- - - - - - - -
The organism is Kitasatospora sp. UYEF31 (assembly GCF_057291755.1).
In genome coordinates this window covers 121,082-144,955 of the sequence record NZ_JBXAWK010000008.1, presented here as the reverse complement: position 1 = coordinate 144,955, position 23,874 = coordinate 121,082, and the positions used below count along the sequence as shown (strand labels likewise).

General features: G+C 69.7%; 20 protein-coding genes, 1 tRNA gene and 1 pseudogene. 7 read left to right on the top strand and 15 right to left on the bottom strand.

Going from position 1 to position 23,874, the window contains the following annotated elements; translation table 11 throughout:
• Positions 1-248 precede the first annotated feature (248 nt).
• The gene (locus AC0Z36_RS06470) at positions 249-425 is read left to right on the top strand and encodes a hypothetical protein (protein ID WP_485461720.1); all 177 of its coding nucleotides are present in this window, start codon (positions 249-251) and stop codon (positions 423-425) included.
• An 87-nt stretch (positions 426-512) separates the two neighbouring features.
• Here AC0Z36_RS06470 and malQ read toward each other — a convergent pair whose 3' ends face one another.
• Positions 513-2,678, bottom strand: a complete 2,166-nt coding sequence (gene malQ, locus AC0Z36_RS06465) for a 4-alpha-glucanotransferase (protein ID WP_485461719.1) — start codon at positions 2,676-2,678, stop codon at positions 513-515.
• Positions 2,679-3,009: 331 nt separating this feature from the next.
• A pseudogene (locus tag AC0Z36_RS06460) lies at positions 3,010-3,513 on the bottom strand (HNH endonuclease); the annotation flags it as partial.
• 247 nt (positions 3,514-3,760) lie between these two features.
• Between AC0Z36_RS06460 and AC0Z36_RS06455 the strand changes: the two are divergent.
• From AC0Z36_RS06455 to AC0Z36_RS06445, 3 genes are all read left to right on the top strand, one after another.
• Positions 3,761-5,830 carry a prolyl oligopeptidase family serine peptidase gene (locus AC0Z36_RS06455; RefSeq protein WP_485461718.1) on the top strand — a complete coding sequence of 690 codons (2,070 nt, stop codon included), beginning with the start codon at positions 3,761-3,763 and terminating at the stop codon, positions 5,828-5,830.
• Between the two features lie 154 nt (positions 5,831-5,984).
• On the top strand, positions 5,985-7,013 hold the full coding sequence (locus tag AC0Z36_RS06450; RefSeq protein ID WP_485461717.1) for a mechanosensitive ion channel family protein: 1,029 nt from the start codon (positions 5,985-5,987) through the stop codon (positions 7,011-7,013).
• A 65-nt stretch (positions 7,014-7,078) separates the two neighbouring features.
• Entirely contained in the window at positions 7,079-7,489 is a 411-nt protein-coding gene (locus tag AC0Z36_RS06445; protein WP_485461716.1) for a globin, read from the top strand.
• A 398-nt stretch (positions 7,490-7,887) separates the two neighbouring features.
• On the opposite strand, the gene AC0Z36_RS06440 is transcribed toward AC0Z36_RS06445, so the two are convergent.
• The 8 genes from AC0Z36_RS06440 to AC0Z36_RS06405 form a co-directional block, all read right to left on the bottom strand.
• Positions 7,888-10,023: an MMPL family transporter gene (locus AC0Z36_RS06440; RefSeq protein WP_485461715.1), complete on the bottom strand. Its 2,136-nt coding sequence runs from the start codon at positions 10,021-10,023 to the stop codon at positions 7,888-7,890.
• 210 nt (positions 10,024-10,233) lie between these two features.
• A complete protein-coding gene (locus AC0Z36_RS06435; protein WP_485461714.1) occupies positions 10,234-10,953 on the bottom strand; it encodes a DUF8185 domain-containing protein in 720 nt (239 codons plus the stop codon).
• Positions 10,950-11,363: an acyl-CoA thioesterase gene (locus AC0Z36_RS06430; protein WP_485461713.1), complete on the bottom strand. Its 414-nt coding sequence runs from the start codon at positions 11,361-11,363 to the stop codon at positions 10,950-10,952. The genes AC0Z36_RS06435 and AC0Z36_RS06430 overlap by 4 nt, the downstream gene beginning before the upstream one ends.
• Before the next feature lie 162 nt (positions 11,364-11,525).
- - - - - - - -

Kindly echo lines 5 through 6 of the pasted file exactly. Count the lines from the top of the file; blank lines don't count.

• Positions 1-248 precede the first annotated feature (248 nt).
• The gene (locus AC0Z36_RS06470) at positions 249-425 is read left to right on the top strand and encodes a hypothetical protein (protein ID WP_485461720.1); all 177 of its coding nucleotides are present in this window, start codon (positions 249-251) and stop codon (positions 423-425) included.